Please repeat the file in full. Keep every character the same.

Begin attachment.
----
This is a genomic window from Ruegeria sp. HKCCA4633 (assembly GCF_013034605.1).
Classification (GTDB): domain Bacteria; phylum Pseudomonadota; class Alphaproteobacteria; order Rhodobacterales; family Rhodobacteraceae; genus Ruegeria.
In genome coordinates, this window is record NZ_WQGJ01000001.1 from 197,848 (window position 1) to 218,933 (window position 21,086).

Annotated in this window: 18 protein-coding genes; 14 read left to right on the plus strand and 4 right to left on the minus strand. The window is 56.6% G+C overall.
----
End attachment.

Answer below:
This is a genomic window from Ruegeria sp. HKCCA4633 (assembly GCF_013034605.1).
Classification (GTDB): domain Bacteria; phylum Pseudomonadota; class Alphaproteobacteria; order Rhodobacterales; family Rhodobacteraceae; genus Ruegeria.
In genome coordinates, this window is record NZ_WQGJ01000001.1 from 197,848 (window position 1) to 218,933 (window position 21,086).

Annotated in this window: 18 protein-coding genes; 14 read left to right on the plus strand and 4 right to left on the minus strand. The window is 56.6% G+C overall.